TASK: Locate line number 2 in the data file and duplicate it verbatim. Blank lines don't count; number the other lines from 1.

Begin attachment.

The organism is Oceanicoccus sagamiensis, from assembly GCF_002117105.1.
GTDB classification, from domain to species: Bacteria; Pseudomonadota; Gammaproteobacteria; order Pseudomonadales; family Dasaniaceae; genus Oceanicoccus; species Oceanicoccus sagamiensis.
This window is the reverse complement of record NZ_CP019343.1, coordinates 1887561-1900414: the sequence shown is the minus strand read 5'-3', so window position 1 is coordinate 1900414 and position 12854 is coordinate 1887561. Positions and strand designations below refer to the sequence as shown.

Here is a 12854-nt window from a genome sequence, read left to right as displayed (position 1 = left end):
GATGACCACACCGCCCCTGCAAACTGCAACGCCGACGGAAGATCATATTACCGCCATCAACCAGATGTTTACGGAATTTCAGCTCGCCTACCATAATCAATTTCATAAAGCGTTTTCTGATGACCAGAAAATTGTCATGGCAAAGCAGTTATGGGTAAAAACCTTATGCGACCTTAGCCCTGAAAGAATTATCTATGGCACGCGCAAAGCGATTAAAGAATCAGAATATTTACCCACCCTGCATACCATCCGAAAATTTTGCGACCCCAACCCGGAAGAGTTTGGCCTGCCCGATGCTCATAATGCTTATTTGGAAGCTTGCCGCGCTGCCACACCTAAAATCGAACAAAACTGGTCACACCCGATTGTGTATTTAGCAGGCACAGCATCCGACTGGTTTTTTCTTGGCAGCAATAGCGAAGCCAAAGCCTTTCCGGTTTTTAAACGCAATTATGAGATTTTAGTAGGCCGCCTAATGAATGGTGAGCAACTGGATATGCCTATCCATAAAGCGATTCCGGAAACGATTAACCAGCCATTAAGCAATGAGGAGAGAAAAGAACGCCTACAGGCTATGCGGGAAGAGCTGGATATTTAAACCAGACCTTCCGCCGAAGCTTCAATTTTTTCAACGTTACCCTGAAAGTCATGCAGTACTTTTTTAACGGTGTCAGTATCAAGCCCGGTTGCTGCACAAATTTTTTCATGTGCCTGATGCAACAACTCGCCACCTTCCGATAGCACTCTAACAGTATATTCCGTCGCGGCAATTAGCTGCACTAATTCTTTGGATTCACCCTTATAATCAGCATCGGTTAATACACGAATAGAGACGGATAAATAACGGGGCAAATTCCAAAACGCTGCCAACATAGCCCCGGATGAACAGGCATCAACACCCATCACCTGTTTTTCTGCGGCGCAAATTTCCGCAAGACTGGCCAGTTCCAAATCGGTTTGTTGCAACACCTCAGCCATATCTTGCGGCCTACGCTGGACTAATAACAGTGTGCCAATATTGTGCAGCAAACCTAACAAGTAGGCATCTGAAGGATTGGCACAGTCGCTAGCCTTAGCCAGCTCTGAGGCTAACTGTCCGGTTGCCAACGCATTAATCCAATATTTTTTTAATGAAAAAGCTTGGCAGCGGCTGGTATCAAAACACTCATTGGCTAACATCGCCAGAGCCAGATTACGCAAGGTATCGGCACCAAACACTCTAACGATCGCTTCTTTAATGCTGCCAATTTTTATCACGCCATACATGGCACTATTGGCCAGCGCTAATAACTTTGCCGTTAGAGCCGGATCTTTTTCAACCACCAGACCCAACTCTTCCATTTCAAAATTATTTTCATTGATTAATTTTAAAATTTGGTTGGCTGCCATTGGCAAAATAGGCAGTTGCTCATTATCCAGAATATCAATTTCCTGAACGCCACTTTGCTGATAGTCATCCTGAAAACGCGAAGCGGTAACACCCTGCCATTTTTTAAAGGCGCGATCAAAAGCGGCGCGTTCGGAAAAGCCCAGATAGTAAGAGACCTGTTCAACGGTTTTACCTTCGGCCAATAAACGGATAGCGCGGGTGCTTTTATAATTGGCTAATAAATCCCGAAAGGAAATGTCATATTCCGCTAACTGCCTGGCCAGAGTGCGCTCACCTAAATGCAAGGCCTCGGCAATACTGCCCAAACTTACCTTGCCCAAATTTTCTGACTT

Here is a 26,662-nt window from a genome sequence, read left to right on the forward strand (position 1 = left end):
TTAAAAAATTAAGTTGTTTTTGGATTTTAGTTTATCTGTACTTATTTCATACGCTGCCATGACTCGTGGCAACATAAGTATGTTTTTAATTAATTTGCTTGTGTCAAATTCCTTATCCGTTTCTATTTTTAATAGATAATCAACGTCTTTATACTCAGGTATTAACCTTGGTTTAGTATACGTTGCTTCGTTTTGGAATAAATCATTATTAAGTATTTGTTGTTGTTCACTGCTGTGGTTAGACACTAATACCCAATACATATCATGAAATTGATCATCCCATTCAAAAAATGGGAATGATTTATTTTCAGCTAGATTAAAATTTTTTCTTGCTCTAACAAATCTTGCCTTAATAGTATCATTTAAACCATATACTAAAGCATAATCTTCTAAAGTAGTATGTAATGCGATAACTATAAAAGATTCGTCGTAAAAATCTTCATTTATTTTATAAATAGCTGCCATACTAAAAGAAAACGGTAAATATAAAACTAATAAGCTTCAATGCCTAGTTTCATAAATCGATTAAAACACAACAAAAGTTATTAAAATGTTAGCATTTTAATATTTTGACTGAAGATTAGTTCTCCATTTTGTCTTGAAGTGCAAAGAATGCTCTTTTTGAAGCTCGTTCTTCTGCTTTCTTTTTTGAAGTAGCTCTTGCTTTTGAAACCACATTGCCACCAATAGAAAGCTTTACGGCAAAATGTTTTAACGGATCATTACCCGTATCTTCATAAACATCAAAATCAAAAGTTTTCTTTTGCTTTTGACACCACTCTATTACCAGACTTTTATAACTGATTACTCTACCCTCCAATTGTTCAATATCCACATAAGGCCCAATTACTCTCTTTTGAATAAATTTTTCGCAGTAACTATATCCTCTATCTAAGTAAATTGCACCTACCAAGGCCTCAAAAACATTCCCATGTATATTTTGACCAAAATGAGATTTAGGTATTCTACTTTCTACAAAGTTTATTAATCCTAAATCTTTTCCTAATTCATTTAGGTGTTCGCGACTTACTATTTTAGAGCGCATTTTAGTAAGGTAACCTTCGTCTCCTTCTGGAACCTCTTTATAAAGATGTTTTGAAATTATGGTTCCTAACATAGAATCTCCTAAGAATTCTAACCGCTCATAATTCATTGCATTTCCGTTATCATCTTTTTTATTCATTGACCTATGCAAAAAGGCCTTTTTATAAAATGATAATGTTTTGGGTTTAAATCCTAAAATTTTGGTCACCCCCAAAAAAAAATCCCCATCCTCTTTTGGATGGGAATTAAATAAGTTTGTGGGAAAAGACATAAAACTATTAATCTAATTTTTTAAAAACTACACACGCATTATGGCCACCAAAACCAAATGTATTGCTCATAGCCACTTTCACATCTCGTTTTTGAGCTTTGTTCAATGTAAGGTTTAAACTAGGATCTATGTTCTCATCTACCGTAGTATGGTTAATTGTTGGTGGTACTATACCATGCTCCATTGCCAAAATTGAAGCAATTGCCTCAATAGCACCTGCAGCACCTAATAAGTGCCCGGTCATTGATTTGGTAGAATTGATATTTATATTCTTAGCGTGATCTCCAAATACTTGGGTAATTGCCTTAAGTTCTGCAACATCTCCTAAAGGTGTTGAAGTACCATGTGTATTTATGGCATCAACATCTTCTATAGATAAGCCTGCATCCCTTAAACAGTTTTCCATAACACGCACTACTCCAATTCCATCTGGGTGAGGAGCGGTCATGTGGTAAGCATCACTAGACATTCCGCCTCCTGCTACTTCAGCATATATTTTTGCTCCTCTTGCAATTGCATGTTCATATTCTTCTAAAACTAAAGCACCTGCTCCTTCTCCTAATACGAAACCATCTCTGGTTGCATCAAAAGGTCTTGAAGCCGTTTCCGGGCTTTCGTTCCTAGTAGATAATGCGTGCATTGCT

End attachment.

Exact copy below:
GTDB classification, from domain to species: Bacteria; Pseudomonadota; Gammaproteobacteria; order Pseudomonadales; family Dasaniaceae; genus Oceanicoccus; species Oceanicoccus sagamiensis.